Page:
“We watch it move with the season,” Marion says, cracking two eggs into a cast-iron frying pan. The sunrise moves from the left side of the window across to the right and, for three weeks in December, disappears behind the wall of the Muffler Clinic before emerging and switching directions. They watch the storms brew up over the lake and, in the winter, they say the spray from the surf nearly hits the window.

At 6:30 a.m., a regular, his limbs shortened by dwarfism, swaggers into the cafe. Before the man is two feet inside, Art orders a cheese sandwich to go and Marion is reaching for the bread. Art and the man banter over the counter.

“He’s always giving me grief,” the man says to another customer as Art walks back to the kitchen. “Someday I’m going step on him.”

“What’s that?” Art asks, coming back.

“You’re always giving me grief,” the man repeats happily.

“Bacon and eggs,” Art calls into the kitchen. Another regular has just walked in. Art has been serving breakfast to some people for 20 years, watching them go from scrawny to paunchy. Marion remembers changing the diapers on a man. (“I don’t bring it up because it would embarrass him to tears.”) Regulars need to order only if they are feeling talkative; otherwise, Art can do it automatically.

It’s one of the few automatic processes in the place. Outside of an electric mixer and the cafe’s technological hub, a Bunnomatic coffee maker, this is a restaurant devoid of gizmos and shortcuts. There is no microwave. No pastry steamers. No Cuisanart. No dishwasher. Two years ago they unplugged the Hamilton Beach blender because it was too distracting.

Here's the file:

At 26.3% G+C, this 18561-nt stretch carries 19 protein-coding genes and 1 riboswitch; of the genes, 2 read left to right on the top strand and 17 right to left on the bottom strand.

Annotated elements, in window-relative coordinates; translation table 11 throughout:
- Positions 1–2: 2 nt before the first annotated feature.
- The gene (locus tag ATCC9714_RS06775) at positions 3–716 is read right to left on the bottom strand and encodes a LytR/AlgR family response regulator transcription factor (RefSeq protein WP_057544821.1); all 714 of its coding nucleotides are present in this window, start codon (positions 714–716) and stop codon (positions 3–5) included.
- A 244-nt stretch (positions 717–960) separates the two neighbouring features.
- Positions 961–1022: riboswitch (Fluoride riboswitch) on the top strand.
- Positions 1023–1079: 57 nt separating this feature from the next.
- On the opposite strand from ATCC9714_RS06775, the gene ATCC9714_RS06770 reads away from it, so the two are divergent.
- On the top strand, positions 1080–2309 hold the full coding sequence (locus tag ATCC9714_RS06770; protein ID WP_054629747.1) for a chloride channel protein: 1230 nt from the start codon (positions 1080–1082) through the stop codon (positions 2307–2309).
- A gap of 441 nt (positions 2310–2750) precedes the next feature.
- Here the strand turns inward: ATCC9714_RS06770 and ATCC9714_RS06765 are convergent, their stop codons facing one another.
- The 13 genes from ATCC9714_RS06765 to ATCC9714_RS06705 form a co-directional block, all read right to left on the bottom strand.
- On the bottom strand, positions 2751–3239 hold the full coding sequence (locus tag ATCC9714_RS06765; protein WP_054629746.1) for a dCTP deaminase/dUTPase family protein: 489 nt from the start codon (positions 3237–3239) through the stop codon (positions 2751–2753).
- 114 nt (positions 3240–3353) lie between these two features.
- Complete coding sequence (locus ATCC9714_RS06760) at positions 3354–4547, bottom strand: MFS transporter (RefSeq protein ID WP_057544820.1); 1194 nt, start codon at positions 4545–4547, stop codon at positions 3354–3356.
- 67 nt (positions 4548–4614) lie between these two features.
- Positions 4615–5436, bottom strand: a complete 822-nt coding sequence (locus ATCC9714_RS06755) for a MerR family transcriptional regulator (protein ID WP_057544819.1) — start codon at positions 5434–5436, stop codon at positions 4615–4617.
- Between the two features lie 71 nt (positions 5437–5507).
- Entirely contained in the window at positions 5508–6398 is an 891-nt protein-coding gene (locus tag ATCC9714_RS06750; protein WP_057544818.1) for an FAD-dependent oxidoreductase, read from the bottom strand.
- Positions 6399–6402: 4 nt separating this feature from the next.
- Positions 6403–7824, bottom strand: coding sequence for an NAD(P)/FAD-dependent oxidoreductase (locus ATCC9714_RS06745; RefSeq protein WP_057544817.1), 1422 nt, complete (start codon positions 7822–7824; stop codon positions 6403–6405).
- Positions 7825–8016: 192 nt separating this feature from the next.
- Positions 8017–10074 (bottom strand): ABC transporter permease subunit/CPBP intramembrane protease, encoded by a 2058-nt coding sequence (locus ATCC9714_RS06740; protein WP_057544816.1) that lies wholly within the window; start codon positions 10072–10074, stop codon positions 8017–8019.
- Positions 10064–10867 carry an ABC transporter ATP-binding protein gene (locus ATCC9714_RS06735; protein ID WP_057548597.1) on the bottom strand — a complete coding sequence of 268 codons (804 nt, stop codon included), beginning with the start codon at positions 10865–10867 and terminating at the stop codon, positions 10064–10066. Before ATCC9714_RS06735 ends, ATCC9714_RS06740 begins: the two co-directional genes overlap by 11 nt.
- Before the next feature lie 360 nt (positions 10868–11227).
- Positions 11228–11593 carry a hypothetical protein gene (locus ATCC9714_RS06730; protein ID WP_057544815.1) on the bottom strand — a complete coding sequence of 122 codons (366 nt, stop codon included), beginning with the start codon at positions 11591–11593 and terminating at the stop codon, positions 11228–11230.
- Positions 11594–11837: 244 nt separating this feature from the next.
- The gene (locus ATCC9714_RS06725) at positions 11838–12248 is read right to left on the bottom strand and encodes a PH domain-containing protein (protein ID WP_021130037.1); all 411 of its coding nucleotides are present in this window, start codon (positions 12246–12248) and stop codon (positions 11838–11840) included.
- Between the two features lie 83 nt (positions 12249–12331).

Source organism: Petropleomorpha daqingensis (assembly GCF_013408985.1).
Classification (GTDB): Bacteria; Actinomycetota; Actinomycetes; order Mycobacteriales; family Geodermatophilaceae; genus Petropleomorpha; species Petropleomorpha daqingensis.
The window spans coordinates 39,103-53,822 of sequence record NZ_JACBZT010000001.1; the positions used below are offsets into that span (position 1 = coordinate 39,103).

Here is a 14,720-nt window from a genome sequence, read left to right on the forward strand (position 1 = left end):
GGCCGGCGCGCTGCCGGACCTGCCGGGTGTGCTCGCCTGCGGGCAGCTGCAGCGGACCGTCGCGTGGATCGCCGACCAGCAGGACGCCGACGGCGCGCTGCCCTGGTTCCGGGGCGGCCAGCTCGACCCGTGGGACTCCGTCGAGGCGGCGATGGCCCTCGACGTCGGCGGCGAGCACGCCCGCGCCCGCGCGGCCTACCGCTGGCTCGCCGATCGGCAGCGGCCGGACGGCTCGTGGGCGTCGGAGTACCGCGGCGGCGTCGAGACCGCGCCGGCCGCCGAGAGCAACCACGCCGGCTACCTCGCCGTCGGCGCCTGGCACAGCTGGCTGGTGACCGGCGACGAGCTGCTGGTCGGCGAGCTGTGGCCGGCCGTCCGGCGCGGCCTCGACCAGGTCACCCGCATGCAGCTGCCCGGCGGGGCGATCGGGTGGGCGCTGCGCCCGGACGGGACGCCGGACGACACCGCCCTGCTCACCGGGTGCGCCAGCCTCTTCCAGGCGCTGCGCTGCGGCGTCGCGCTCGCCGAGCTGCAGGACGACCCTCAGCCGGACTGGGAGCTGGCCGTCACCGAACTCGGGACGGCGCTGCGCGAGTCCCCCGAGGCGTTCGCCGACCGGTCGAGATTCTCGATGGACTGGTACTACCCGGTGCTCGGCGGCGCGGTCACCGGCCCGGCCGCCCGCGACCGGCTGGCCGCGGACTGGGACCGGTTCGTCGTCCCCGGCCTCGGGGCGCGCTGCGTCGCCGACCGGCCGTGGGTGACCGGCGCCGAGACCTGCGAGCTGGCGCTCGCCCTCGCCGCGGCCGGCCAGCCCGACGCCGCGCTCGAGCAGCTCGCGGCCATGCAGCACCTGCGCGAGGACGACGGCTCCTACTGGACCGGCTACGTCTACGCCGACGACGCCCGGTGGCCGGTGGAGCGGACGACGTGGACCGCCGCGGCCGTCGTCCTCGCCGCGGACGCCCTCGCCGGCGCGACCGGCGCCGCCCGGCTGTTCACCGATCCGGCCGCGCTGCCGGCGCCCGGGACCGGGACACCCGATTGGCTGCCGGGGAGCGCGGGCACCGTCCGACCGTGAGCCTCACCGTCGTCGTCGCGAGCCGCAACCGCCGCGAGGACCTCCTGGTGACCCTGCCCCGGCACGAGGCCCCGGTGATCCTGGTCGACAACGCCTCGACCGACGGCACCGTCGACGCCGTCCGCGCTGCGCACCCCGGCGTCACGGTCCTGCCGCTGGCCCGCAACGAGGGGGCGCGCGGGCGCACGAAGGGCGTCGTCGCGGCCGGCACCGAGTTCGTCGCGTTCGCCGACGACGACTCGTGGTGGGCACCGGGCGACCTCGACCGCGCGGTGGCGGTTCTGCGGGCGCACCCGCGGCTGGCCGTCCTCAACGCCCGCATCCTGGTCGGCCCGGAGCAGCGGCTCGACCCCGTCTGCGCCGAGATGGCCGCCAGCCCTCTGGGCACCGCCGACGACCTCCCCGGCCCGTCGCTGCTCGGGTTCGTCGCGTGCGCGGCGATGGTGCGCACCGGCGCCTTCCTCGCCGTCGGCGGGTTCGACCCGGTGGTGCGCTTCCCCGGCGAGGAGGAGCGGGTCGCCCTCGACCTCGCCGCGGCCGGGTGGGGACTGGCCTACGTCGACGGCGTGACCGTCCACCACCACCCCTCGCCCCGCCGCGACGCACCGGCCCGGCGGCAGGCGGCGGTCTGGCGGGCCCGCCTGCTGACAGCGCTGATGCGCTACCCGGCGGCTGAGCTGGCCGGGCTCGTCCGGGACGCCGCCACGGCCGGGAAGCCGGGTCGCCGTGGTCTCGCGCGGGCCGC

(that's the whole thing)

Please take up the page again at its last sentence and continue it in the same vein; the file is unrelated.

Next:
As Art points out, it came down to a matter of priorities: by the time he made someone a milkshake, he could have served three people meatloaf.

“That machine,” Art says, pointing to the forsaken mixer, still sitting on the shelf, “kept us from doing the work we were meant to do.”

A close-up view of the Sunnyside Cafe menu from the photo above. Click on the photo for a larger view.

The same spirit carries over to the kitchen. “Nothing here is artificial,” Marion declares. In the fall, they bring in apples from the tree in their back yard and make pies.

Marion got her start in the restaurant business in 1942, in a place where the Radisson now stands. It was during the war, the shipyards were busy and they served 1,000 people a day. She made $14 a week and worked with a crew of veteran cooks. “Real old-timers,” she says. “I mean, they were purists. One lady used to save up lard and make the soap herself.”

Marion saved her money, and after the war started a place of her own. Art was one of her customers. “I was hard-boiled then,” she says. “One day I was throwing a drunk out of the place and he landed on Art.”